Even government economic forecasters reckon a deal with the EU will hit UK GDP compared with retaining membership. Some wages in some sectors might increase (customs officials?) but others might even lose their jobs.

12. The union will be stronger

In recent months, repeated polls have shown that Scotland would vote for independence if given another referendum, with Brexit a particular grievance for Scottish National Party voters. The debate is turning to whether Johnson will be able to hold off on granting one if the SNP wins big in Scottish elections in 2021.

Welsh nationalism is on the rise as a result of Johnson’s cack-handed Brexit negotiations, and also due to his failure to control Covid-19. And who can doubt that Northern Ireland will come closer to the Irish Republic after this?

13. Cut VAT on energy bills to save the average household £64 a year

Outside the EU [the UK] can. But Chancellor Rishi Sunak, who also backed Brexit, has not announced that the government will make the change. The promise remains outstanding.

14. Scrap VAT on sanitary products

The EU has long insisted it will scrap VAT on sanitary products but is still yet to do so. Sunak announced in his March budget that it would be scrapped in the U.K. Johnson won a concession from Brussels when he struck the Withdrawal Agreement that the so-called “tampon tax” would not apply to Northern Ireland if it remains in the customs union, which it will. So that’s a checkpoint for Vote Leave.

15. The new treaty should be ready within two years and before the next election (which was May 2020)

Well…

For a snapshot of the way people have responded on particular issues, let’s consider the Erasmus scheme.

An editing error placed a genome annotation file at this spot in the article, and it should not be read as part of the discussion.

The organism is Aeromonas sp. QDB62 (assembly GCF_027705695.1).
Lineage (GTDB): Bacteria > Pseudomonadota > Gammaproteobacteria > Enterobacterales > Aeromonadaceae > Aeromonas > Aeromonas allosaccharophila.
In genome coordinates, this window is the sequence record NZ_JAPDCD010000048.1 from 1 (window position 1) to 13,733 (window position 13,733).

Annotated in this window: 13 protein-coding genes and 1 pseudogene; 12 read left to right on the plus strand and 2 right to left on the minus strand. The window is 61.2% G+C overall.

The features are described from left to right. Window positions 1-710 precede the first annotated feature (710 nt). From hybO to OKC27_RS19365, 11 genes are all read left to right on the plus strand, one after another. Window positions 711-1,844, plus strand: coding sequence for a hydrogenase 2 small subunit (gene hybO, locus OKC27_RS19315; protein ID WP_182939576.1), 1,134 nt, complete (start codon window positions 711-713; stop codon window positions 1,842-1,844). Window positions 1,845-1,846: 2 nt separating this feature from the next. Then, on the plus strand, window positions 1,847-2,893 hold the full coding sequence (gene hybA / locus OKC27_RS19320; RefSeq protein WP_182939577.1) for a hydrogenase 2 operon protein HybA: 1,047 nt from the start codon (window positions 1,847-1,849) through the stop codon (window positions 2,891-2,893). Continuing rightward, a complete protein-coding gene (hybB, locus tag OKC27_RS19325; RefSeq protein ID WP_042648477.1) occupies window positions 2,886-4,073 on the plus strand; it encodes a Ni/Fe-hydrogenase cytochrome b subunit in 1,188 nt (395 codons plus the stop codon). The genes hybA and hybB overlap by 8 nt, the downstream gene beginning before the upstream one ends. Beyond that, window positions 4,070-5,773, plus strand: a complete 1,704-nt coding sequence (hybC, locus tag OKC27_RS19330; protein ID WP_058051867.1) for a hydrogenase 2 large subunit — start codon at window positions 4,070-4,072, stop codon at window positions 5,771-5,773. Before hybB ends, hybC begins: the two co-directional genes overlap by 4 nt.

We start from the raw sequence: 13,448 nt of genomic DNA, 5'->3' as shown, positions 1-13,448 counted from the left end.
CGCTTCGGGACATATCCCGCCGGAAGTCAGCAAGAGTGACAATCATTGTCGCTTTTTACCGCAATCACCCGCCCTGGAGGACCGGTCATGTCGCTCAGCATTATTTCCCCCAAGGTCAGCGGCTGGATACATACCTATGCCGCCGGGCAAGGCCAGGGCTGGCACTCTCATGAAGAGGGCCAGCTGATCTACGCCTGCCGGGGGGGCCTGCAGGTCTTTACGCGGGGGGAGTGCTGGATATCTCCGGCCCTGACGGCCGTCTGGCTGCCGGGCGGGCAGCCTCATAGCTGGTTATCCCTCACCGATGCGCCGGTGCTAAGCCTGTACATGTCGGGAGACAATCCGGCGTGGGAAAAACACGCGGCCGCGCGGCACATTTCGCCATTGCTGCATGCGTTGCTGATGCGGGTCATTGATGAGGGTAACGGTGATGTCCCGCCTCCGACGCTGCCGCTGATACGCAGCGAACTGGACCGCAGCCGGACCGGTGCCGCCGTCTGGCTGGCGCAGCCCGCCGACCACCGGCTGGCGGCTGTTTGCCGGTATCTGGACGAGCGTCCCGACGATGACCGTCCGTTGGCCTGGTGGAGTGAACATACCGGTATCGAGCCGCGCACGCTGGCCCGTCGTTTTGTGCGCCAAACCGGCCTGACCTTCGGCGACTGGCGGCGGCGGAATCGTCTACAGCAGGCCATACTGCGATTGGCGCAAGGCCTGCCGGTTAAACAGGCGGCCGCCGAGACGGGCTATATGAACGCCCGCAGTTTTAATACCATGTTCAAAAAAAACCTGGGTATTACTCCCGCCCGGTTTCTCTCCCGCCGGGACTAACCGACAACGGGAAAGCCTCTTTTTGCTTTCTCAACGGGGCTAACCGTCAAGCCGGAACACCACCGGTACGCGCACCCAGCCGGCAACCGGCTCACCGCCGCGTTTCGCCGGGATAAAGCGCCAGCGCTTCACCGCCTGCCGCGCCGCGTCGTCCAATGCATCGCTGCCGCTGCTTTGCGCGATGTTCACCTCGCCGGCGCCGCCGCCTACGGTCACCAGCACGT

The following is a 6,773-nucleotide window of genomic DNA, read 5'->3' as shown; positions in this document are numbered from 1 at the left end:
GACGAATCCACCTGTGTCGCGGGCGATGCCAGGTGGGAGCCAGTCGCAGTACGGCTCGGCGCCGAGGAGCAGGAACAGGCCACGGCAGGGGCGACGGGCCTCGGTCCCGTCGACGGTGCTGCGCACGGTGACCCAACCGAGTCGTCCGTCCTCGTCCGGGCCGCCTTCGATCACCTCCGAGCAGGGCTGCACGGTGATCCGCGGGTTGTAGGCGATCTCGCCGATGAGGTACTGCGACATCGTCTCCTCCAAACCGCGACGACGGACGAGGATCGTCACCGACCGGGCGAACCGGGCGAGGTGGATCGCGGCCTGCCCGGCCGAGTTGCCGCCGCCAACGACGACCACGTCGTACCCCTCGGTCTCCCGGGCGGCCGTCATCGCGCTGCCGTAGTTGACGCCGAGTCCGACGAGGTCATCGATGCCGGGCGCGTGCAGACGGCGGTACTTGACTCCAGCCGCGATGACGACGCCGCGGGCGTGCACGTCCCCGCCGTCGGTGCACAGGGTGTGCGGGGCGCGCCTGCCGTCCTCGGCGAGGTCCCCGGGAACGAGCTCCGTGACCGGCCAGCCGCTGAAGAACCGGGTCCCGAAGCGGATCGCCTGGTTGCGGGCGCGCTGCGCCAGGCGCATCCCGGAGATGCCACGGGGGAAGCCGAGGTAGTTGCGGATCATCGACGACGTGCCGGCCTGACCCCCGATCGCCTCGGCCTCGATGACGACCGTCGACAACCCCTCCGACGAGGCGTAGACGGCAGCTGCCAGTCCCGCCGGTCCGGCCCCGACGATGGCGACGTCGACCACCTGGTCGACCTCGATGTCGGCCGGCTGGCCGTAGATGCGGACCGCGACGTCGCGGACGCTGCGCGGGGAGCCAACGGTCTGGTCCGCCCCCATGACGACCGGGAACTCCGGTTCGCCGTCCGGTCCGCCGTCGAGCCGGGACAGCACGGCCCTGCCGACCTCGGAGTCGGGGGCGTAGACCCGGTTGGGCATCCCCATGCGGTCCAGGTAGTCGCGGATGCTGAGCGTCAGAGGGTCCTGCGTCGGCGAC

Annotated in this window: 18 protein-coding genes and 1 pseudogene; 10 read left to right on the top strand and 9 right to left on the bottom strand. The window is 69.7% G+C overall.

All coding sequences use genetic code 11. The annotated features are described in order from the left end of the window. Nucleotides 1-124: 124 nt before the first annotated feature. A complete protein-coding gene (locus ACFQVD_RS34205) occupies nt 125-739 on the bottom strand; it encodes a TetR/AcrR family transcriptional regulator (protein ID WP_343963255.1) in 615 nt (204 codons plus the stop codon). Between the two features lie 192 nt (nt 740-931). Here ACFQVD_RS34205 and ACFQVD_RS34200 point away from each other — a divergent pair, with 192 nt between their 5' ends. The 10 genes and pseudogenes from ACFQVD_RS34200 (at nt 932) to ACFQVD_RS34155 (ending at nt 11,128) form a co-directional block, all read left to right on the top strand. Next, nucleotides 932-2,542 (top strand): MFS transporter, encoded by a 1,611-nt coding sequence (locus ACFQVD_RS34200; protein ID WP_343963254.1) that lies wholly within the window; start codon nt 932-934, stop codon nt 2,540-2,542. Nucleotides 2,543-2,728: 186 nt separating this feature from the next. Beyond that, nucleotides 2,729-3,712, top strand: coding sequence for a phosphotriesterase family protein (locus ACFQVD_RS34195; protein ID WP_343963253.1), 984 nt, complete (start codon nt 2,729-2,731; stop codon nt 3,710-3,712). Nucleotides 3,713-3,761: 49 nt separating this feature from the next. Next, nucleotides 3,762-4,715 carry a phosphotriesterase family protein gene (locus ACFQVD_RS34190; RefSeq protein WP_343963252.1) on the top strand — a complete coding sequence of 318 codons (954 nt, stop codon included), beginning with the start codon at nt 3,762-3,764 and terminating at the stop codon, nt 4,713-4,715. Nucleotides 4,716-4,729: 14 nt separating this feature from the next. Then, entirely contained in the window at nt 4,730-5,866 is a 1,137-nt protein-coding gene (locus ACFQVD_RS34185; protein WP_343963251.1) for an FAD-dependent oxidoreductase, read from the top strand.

Erasmus is an exchange programme that allows UK students to study and work across Europe. More than half the UK students abroad are there as part of the Erasmus scheme.

But Boris Johnson has ended the UK’s involvement in it – after promising to Parliament that this would not happen:

Johnson says he is replacing Erasmus with a new scheme called Turing – after Bletchley Park Omega device solver Alan. Also named after Turing is the test to distinguish human beings from artificial devices created to fake it. One gets the impression Johnson would fail:

Given all of the above, what is one supposed to think of this deal that Boris Johnson claims is so good?

Earlier this month This Site published a piece asking whether Johnson became the figurehead for the Brexit campaign purely to stop the European Union clamping down on the City and its role in money laundering and financial crime across the globe. Was it his intention to preserve the City of London as the financial crime centre of the world’s economy?

What do you think?

Personally, I’m wondering if it’s the first time in history a nation has been asked to celebrate spending a huge amount of time and money on a plan to waste even more time and money – with absolutely no profit in it for us.

What was the point?

Have YOU donated to my crowdfunding appeal, raising funds to fight false libel claims by TV celebrities who should know better? These court cases cost a lot of money so every penny will help ensure that wealth doesn’t beat justice.

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Brexit trade talks continue after deadline as UK and EU negotiators appear to change their story

Man in black: why isn’t Johnson wearing a Union Flag facemask, considering von der Leyen has one for the EU? Men in black are traditionally… villains, aren’t they?

Correct me if I’m wrong, but wasn’t Sunday, December 13 the deadline for a post-Brexit EU-UK trade deal, considering the ratification process for all Parliaments?

Suddenly that’s not the story after all. Instead:

The two sides had said Sunday was the deadline for a decision on whether to continue with talks.

They’re making this stuff up as they go – on both sides.

This is what happens when both sides in a confrontation talk tough but know they really need to come to terms.

The UK is facing an economic disaster (that prime minister Boris Johnson may – or may not – be secretly working towards, depending on which rumours you believe).

And the EU has to consider the possibility of political destabilisation that could arise from failure to reach a deal.

And both could be hoping to magic up a public relations miracle in time for Christmas.

Forgive me, but This Writer finds the timing – and the rhetoric – all to be a little… cynical.

Source: Brexit trade talks: UK and EU to ‘go the extra mile’ in effort to agree deal – BBC News

Have YOU donated to my crowdfunding appeal, raising funds to fight false libel claims by TV celebrities who should know better? These court cases cost a lot of money so every penny will help ensure that wealth doesn’t beat justice.